Even the most ardent liberal defenders of Eric Holder acknowledge that the embattled Attorney General "is in a mess of his own making," as Dana Milbank of the Washington Postput it.
Under fire for his Justice Department going after AP reporters' personal records, Holder testified in May 2013 to Congress: "With regard to potential prosecution of the press for the disclosure of material, that is not something that I have ever been involved in, heard of, or would think would be a wise policy."
But, Holder was caught in a lie when the Washington Post exposed an affidavit bearing Holder's signature naming Fox News reporter James Rosen as a "co-conspirator" in a 2009 foreign espionage case.
Holder then went "judge shopping." Rejected by two federal judges, a third judge finally granted Holder's covert targeted request. The DOJ traced Rosen's movements, his calls, his personal e-mails, even his parents' phone records.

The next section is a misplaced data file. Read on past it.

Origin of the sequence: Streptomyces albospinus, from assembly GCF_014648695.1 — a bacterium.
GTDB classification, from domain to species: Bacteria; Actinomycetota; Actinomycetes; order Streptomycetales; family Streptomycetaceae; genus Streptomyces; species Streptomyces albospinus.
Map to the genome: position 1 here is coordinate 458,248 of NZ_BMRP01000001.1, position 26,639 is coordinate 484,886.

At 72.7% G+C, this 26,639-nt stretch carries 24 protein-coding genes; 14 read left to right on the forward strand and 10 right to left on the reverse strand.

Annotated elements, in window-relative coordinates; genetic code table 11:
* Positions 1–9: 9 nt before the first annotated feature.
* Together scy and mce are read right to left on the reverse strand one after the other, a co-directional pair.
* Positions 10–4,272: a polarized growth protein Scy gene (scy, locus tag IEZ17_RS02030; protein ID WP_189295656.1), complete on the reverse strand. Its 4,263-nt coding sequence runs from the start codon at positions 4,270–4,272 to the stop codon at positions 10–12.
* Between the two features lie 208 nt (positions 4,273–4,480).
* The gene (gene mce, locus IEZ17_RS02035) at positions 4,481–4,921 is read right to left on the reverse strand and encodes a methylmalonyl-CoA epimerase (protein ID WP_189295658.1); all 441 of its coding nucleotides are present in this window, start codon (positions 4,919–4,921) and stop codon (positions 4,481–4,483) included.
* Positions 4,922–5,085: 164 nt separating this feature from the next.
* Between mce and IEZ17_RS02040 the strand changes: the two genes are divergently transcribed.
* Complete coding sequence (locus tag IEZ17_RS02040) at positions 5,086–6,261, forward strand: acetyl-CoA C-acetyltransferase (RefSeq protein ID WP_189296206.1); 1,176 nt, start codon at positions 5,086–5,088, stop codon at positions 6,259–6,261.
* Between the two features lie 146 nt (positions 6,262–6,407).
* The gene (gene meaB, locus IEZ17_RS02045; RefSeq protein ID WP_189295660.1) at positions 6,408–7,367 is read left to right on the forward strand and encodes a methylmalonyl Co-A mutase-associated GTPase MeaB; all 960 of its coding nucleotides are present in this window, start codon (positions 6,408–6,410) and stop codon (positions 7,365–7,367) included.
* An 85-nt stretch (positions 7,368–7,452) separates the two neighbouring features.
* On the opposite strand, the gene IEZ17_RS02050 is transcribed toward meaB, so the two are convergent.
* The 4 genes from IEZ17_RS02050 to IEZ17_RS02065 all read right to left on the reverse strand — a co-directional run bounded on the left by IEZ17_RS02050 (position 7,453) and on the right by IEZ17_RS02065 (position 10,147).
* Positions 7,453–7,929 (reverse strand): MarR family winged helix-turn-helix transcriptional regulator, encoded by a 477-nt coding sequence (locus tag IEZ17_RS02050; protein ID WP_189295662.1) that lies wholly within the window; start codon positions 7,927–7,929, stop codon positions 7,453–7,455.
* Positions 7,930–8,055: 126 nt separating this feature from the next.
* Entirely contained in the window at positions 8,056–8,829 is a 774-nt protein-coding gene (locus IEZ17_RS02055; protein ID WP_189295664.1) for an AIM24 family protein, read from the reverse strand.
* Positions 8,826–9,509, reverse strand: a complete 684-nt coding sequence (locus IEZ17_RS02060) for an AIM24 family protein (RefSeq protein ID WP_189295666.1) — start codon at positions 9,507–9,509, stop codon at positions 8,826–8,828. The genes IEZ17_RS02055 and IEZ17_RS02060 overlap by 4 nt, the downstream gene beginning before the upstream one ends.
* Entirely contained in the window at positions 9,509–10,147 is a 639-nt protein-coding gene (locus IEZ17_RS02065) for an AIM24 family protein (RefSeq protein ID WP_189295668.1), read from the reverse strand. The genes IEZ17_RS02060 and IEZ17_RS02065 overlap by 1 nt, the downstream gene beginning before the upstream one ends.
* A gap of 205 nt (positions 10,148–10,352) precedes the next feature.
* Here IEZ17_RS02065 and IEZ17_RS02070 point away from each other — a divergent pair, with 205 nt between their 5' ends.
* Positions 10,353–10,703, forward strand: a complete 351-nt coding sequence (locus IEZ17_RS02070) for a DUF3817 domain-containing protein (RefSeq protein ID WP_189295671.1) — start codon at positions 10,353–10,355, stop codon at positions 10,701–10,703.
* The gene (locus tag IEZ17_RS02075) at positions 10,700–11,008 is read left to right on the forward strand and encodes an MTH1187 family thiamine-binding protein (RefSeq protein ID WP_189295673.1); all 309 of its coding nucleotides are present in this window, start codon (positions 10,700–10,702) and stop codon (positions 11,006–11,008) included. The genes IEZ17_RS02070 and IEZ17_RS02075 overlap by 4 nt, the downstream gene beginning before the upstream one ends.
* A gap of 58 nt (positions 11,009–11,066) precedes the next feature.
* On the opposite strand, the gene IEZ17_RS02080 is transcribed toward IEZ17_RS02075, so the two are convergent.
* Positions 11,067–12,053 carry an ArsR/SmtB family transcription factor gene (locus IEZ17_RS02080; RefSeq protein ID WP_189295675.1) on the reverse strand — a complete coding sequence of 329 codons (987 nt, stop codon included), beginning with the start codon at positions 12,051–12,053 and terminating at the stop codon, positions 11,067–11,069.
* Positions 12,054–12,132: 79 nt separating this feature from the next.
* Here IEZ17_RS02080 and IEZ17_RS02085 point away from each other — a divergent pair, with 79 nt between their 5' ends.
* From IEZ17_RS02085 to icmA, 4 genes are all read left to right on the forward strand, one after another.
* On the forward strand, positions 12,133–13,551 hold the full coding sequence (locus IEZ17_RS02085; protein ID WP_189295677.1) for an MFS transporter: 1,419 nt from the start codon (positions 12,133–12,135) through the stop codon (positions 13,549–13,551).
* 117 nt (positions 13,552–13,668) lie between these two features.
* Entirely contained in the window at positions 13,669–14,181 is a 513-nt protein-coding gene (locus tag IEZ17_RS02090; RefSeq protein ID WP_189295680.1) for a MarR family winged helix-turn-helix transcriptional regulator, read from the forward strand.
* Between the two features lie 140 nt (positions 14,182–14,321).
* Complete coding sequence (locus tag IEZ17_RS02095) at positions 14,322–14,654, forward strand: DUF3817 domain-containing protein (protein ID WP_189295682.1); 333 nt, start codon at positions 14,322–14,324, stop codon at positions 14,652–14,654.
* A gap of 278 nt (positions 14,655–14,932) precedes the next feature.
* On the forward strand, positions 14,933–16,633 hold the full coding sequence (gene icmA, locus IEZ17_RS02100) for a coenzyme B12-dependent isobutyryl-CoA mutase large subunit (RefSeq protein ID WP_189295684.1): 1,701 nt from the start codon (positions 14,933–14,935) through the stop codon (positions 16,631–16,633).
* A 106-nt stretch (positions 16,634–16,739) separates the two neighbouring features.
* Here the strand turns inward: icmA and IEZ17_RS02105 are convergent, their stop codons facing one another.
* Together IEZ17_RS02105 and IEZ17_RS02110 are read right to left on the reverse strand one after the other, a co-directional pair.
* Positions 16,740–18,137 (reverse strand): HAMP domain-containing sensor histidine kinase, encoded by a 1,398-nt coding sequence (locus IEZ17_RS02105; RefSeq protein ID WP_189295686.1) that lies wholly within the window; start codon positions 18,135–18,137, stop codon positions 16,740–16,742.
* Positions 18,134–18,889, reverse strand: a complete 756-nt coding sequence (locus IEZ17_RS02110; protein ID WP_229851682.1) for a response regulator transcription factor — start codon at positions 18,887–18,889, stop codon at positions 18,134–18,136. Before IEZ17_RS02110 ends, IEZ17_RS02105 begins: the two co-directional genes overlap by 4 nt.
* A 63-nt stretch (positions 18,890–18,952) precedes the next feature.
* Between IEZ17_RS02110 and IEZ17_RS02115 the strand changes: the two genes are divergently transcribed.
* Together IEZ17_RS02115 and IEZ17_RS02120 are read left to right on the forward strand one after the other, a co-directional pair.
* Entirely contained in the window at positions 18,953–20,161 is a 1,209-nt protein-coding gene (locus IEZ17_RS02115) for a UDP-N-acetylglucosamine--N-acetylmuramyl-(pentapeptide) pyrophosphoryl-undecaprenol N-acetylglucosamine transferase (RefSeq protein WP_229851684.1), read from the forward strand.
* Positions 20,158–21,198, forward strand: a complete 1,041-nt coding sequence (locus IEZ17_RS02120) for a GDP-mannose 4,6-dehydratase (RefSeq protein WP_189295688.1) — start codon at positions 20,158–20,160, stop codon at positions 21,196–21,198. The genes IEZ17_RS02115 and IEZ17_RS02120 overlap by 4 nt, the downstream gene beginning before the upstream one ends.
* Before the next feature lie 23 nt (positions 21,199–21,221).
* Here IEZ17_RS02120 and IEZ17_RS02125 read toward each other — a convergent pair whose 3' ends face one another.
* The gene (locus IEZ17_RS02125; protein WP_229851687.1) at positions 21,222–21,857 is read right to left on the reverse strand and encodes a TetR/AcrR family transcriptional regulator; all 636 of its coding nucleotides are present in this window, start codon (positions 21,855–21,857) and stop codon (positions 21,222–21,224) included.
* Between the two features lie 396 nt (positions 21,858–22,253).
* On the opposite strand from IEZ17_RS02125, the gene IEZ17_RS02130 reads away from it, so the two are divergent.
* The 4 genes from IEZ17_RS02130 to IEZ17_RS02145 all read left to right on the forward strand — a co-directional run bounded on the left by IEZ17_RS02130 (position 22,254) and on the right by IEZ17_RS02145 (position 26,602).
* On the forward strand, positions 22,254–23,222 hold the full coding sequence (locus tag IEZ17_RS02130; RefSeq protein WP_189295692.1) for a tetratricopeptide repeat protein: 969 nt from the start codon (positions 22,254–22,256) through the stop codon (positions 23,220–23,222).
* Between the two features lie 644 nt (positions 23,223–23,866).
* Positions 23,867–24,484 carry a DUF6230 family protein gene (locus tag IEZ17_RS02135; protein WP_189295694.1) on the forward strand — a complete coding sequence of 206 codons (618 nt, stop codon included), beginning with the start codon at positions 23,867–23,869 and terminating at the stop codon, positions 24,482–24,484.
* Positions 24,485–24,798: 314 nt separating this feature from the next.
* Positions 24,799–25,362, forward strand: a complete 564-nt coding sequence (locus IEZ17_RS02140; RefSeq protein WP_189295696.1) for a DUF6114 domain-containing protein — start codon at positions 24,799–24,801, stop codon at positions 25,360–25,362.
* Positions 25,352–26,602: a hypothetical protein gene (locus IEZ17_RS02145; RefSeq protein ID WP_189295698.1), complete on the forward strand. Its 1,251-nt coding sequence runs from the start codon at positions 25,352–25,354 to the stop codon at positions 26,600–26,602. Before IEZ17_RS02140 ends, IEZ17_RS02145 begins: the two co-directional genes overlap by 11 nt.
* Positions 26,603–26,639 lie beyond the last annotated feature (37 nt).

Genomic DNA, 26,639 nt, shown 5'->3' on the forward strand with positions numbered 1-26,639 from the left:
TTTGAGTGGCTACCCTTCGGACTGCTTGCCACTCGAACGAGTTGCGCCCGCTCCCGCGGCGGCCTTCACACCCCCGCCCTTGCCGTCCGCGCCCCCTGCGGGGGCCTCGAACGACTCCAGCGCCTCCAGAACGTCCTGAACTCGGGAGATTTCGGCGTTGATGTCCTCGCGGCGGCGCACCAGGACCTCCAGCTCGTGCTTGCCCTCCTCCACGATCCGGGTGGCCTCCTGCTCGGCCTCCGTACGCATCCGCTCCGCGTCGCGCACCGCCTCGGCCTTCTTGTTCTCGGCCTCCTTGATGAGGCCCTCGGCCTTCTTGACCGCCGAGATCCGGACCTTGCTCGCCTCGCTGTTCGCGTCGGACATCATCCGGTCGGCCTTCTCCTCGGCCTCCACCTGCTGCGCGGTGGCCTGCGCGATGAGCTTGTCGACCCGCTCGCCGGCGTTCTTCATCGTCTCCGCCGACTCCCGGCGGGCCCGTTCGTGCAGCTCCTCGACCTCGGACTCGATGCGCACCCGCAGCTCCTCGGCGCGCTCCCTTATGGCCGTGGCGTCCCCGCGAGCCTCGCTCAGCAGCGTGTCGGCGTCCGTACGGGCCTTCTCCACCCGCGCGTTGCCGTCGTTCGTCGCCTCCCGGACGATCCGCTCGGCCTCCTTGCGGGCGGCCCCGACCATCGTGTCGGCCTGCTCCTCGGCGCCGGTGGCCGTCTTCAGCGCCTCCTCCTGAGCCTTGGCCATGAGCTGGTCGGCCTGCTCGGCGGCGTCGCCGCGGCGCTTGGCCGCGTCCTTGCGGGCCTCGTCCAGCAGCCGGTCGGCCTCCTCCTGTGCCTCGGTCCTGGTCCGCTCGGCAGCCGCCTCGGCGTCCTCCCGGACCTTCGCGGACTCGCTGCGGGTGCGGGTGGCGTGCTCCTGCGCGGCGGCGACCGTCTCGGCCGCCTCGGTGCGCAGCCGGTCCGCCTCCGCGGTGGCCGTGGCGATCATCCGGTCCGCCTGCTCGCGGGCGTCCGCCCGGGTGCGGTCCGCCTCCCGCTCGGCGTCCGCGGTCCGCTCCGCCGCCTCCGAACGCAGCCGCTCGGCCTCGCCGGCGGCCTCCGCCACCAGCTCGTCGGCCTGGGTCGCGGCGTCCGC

Recognizing that Holder's actions belie his claim that targeting reporters was "not something that I have ever been involved in," the two top ranking members of the House Judiciary Committee have written a letter to Holder looking for answers. Politely pointing out that the media reports and DOJ documents uncovered in the case "appear to be at odds with your sworn testimony before the (Judiciary) Committee," Chairman Bob Goodlatte and James Sensenbrenner, Chairman of the Sub-Committee on Investigations, then list a page and half of questions for which they want answers by June 5.
As the worm turns and a perjury case builds against the Attorney General, it is worth noting that this is hardly the first time Holder has crossed the line between truth and fiction with Congress. In fact, it started almost immediately after he took office.
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